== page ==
Investigation of three patients with the "ring syndrome", including familial transmission of ring 5, and estimation of reproductive risks.

2.50
Hdl Handle:
http://hdl.handle.net/10541/109832
Title:
Investigation of three patients with the "ring syndrome", including familial transmission of ring 5, and estimation of reproductive risks.
Authors:
MacDermot, K D; Jack, E; Cooke, A; Turleau, C; Lindenbaum, R H; Pearson, J; Patel, C; Barnes, P M; Portch, J; Crawfurd, M D
Abstract:
We report three cases of ring chromosome 5 [r(5)], two familial (mother and daughter) and one sporadic. The phenotype resembled that of the "ring syndrome" with prenatal onset of short stature, growth retardation, mild facial dysmorphism and normal psychomotor development. Extended metaphase and prometaphase chromosome preparations using G-, R- and Q-banding and scanning electron microscopy (SEM) failed to demonstrate deletion in the ring 5. Flow karyotype using the FACS cell sorter and peak area analysis showed the r(5) to be in the same position as the normal chromosome 5. The deletion that is presumably associated with ring formation appears to involve less that one megabase of DNA. In the "complex" rings, high resolution SEM showed fragile sites at the 5q34 and 5q35 region with frequent deletions at that site. A literature survey suggests that when a parent carries a ring chromosome about 80% of recognised pregnancies result in live birth. Of these, about half have a normal phenotype and karyotype, and half inherit the parental ring; about half of those acquiring the ring (20%) show significant mental retardation.
Affiliation:
Kennedy Galton Centre, Northwick Park Hospital, Harrow, Middlesex, UK.
Citation:
Investigation of three patients with the "ring syndrome", including familial transmission of ring 5, and estimation of reproductive risks. 1990, 85 (5):516-20 Hum. Genet.
Journal:
Human Genetics
Issue Date:
Oct-1990
URI:
http://hdl.handle.net/10541/109832
DOI:
10.1007/BF00194228
PubMed ID:
2227937
Type:
Article
Language:
en
ISSN:
0340-6717
Appears in Collections:
All Paterson Institute for Cancer Research

Full metadata record

DC FieldValue Language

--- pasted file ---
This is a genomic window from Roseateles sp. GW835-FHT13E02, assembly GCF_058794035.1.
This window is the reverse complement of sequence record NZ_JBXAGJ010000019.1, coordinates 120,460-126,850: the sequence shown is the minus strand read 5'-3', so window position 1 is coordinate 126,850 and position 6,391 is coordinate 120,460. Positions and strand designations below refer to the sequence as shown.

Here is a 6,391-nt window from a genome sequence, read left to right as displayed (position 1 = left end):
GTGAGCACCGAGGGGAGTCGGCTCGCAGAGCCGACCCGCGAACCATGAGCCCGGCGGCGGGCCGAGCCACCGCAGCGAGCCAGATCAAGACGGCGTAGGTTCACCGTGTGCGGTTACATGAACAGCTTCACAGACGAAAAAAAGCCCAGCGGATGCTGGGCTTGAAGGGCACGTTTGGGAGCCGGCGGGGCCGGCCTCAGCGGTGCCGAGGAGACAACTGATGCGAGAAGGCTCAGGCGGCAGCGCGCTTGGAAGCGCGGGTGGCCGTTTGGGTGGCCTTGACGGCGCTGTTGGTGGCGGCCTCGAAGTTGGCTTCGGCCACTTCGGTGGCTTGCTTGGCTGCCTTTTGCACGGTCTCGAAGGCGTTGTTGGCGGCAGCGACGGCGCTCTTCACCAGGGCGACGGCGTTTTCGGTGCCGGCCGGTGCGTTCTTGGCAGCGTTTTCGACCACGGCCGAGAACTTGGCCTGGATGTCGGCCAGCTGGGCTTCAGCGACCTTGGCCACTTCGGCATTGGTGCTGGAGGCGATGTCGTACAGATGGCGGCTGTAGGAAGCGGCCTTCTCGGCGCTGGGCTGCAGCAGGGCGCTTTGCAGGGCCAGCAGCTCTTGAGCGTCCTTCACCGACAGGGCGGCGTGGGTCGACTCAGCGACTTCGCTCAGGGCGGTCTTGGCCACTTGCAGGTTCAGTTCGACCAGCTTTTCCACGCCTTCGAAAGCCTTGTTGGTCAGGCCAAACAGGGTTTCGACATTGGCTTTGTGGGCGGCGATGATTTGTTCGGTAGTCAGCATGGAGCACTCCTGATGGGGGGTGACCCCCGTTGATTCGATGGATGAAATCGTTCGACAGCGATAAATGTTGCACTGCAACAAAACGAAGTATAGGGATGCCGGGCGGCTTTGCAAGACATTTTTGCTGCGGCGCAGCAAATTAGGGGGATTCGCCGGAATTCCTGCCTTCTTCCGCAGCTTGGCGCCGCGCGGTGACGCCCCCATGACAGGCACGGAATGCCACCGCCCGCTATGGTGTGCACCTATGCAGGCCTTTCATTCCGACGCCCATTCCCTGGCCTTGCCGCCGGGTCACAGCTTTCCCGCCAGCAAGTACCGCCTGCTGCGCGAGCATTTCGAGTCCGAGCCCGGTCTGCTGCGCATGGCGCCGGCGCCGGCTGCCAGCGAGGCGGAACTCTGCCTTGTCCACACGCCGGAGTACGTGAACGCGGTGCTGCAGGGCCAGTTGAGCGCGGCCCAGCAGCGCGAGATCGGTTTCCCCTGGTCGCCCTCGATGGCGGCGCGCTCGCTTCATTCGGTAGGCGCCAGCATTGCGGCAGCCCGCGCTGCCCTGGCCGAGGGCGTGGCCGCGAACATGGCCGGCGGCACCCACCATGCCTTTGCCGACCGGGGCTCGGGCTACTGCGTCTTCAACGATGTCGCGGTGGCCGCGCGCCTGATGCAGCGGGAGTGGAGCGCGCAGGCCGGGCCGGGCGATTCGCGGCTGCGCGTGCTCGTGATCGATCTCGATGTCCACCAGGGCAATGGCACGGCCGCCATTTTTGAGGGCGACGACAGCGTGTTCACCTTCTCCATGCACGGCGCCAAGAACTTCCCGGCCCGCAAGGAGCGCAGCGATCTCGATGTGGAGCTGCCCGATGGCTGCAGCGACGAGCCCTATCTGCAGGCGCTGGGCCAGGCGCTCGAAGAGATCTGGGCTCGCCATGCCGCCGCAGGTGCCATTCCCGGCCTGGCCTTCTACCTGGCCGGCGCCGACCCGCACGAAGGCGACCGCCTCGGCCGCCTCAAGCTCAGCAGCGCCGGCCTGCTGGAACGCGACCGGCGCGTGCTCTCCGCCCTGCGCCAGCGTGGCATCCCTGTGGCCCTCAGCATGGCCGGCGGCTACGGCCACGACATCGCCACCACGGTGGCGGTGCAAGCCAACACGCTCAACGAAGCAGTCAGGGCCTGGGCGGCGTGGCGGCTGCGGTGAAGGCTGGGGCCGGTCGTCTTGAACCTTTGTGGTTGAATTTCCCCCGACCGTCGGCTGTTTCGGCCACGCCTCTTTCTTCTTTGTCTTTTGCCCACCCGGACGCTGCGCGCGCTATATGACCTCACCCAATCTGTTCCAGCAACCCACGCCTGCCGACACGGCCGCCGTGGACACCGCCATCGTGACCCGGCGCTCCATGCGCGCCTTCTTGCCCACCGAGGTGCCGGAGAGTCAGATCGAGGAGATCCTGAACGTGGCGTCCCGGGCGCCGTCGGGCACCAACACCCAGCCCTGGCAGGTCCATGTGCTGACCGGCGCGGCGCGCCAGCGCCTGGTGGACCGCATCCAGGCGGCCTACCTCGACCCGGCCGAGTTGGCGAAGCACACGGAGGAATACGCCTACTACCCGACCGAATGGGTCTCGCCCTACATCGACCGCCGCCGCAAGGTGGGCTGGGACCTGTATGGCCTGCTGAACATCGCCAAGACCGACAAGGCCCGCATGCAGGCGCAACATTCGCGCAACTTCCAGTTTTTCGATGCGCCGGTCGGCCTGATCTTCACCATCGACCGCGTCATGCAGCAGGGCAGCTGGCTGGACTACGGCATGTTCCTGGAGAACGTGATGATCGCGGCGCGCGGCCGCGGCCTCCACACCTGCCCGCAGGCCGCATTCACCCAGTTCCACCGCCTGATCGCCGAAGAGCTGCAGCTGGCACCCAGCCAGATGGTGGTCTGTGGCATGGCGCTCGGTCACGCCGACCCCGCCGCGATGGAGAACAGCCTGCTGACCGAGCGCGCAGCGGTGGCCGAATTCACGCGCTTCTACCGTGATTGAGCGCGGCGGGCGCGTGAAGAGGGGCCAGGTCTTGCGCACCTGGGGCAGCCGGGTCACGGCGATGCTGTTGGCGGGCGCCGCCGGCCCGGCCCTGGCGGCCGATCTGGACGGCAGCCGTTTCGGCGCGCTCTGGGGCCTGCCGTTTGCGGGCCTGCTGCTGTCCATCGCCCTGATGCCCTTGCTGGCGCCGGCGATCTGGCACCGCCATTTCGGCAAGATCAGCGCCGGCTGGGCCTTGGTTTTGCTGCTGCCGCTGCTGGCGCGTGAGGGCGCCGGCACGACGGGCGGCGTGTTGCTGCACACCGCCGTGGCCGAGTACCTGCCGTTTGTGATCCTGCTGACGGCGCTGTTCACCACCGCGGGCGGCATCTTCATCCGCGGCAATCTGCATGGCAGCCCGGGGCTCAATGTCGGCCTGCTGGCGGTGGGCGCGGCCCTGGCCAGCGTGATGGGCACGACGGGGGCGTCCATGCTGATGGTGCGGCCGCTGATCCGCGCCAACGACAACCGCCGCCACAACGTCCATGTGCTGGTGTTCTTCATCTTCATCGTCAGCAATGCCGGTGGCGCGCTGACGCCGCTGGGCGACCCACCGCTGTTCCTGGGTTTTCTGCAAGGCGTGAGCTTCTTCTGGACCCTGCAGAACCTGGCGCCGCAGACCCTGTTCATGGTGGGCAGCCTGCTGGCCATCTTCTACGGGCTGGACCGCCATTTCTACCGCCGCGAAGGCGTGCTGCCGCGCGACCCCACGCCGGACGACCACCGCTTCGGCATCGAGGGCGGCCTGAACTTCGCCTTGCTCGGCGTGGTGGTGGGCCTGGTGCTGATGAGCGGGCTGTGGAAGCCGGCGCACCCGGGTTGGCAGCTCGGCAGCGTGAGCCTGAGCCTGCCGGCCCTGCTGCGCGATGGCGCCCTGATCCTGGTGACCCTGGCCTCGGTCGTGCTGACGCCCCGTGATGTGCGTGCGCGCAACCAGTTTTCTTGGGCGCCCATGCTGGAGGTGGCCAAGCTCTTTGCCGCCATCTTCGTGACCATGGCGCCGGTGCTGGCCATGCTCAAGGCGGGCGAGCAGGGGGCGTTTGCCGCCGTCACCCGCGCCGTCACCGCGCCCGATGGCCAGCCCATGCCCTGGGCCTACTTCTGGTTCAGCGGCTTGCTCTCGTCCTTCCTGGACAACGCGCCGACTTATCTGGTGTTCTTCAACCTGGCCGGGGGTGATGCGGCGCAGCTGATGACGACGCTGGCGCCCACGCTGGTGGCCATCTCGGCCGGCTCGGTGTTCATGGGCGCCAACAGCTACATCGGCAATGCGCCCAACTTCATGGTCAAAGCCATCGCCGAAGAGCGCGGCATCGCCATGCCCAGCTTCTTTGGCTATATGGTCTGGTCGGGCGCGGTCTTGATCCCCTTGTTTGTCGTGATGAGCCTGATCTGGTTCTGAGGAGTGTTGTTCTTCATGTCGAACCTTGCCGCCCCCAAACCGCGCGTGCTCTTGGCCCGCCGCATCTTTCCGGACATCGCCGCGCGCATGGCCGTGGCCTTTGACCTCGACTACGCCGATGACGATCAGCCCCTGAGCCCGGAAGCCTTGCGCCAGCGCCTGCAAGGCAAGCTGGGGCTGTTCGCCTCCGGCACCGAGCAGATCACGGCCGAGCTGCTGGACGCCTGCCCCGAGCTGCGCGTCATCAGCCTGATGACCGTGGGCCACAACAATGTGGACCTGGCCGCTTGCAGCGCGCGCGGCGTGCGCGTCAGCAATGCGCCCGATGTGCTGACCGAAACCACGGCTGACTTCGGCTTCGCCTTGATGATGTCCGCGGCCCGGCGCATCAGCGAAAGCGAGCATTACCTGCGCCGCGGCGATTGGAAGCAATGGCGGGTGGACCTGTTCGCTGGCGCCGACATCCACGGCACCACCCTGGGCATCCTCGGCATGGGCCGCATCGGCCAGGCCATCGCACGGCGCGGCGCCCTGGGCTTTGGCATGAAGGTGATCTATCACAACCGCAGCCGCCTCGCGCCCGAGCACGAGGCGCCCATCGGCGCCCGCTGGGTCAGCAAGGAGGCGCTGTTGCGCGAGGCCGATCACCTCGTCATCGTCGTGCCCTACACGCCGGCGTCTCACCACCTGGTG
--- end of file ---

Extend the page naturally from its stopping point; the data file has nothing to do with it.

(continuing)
dc.contributor.authorMacDermot, K Den
dc.contributor.authorJack, Een
dc.contributor.authorCooke, Aen
dc.contributor.authorTurleau, Cen
dc.contributor.authorLindenbaum, R Hen
dc.contributor.authorPearson, Jen
dc.contributor.authorPatel, Cen
dc.contributor.authorBarnes, P Men
dc.contributor.authorPortch, Jen
dc.contributor.authorCrawfurd, M Den
dc.date.accessioned2010-08-18T13:16:09Z-
dc.date.available2010-08-18T13:16:09Z-
dc.date.issued1990-10-
dc.identifier.citationInvestigation of three patients with the "ring syndrome", including familial transmission of ring 5, and estimation of reproductive risks. 1990, 85 (5):516-20 Hum. Genet.en
dc.identifier.issn0340-6717-
dc.identifier.pmid2227937-
dc.identifier.doi10.1007/BF00194228-
dc.identifier.urihttp://hdl.handle.net/10541/109832-
dc.description.abstractWe report three cases of ring chromosome 5 [r(5)], two familial (mother and daughter) and one sporadic. The phenotype resembled that of the "ring syndrome" with prenatal onset of short stature, growth retardation, mild facial dysmorphism and normal psychomotor development. Extended metaphase and prometaphase chromosome preparations using G-, R- and Q-banding and scanning electron microscopy (SEM) failed to demonstrate deletion in the ring 5. Flow karyotype using the FACS cell sorter and peak area analysis showed the r(5) to be in the same position as the normal chromosome 5. The deletion that is presumably associated with ring formation appears to involve less that one megabase of DNA. In the "complex" rings, high resolution SEM showed fragile sites at the 5q34 and 5q35 region with frequent deletions at that site. A literature survey suggests that when a parent carries a ring chromosome about 80% of recognised pregnancies result in live birth. Of these, about half have a normal phenotype and karyotype, and half inherit the parental ring; about half of those acquiring the ring (20%) show significant mental retardation.en
dc.language.isoenen
dc.subject.meshAdult-
dc.subject.meshChromosome Aberrations-
dc.subject.meshChromosome Banding-
dc.subject.meshChromosome Disorders-
dc.subject.meshChromosomes, Human, Pair 5-
dc.subject.meshFemale-
dc.subject.meshHumans-
dc.subject.meshInfant, Newborn-
dc.subject.meshKaryotyping-
dc.subject.meshPhenotype-
dc.subject.meshPregnancy-
dc.subject.meshPregnancy Outcome-
dc.subject.meshRing Chromosomes-
dc.subject.meshRisk Factors-
dc.subject.meshSyndrome-
dc.titleInvestigation of three patients with the "ring syndrome", including familial transmission of ring 5, and estimation of reproductive risks.en
dc.typeArticleen
dc.contributor.departmentKennedy Galton Centre, Northwick Park Hospital, Harrow, Middlesex, UK.en
dc.identifier.journalHuman Geneticsen

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